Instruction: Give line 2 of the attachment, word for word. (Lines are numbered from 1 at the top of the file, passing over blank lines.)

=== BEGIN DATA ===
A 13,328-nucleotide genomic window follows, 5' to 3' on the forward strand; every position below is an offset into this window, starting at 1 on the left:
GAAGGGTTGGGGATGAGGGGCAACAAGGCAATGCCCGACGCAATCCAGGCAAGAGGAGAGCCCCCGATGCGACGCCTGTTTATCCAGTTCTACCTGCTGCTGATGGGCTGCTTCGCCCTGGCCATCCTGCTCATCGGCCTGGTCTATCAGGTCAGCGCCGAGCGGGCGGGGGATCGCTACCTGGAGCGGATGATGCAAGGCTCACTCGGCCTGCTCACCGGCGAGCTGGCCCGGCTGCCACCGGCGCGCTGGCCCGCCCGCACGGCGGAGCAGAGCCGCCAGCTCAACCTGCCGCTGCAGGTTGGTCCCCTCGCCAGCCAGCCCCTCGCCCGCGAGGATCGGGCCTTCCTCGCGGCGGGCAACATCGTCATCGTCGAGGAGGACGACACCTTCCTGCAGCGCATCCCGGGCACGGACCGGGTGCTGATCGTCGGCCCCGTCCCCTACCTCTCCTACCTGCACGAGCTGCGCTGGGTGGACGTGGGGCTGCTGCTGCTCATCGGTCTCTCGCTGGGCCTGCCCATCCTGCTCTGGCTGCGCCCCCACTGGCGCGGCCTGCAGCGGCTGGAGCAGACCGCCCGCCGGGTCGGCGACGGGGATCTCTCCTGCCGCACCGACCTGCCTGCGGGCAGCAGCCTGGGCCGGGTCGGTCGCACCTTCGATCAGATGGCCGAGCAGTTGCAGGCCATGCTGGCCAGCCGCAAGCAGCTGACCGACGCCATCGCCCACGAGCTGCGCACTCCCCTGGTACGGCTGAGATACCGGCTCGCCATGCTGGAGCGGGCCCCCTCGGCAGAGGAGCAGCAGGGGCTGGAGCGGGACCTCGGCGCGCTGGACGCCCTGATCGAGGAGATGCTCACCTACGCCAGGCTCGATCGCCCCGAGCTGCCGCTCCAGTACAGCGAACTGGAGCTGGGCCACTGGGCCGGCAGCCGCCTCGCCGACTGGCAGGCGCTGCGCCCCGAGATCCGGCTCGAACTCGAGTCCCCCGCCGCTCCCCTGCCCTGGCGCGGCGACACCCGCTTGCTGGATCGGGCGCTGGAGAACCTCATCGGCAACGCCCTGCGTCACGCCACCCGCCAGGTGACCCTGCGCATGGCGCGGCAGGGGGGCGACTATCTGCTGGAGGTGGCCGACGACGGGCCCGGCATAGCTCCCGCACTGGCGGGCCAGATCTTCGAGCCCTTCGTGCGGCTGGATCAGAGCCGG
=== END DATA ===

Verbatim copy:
GAAGGGTTGGGGATGAGGGGCAACAAGGCAATGCCCGACGCAATCCAGGCAAGAGGAGAGCCCCCGATGCGACGCCTGTTTATCCAGTTCTACCTGCTGCTGATGGGCTGCTTCGCCCTGGCCATCCTGCTCATCGGCCTGGTCTATCAGGTCAGCGCCGAGCGGGCGGGGGATCGCTACCTGGAGCGGATGATGCAAGGCTCACTCGGCCTGCTCACCGGCGAGCTGGCCCGGCTGCCACCGGCGCGCTGGCCCGCCCGCACGGCGGAGCAGAGCCGCCAGCTCAACCTGCCGCTGCAGGTTGGTCCCCTCGCCAGCCAGCCCCTCGCCCGCGAGGATCGGGCCTTCCTCGCGGCGGGCAACATCGTCATCGTCGAGGAGGACGACACCTTCCTGCAGCGCATCCCGGGCACGGACCGGGTGCTGATCGTCGGCCCCGTCCCCTACCTCTCCTACCTGCACGAGCTGCGCTGGGTGGACGTGGGGCTGCTGCTGCTCATCGGTCTCTCGCTGGGCCTGCCCATCCTGCTCTGGCTGCGCCCCCACTGGCGCGGCCTGCAGCGGCTGGAGCAGACCGCCCGCCGGGTCGGCGACGGGGATCTCTCCTGCCGCACCGACCTGCCTGCGGGCAGCAGCCTGGGCCGGGTCGGTCGCACCTTCGATCAGATGGCCGAGCAGTTGCAGGCCATGCTGGCCAGCCGCAAGCAGCTGACCGACGCCATCGCCCACGAGCTGCGCACTCCCCTGGTACGGCTGAGATACCGGCTCGCCATGCTGGAGCGGGCCCCCTCGGCAGAGGAGCAGCAGGGGCTGGAGCGGGACCTCGGCGCGCTGGACGCCCTGATCGAGGAGATGCTCACCTACGCCAGGCTCGATCGCCCCGAGCTGCCGCTCCAGTACAGCGAACTGGAGCTGGGCCACTGGGCCGGCAGCCGCCTCGCCGACTGGCAGGCGCTGCGCCCCGAGATCCGGCTCGAACTCGAGTCCCCCGCCGCTCCCCTGCCCTGGCGCGGCGACACCCGCTTGCTGGATCGGGCGCTGGAGAACCTCATCGGCAACGCCCTGCGTCACGCCACCCGCCAGGTGACCCTGCGCATGGCGCGGCAGGGGGGCGACTATCTGCTGGAGGTGGCCGACGACGGGCCCGGCATAGCTCCCGCACTGGCGGGCCAGATCTTCGAGCCCTTCGTGCGGCTGGATCAGAGCCGG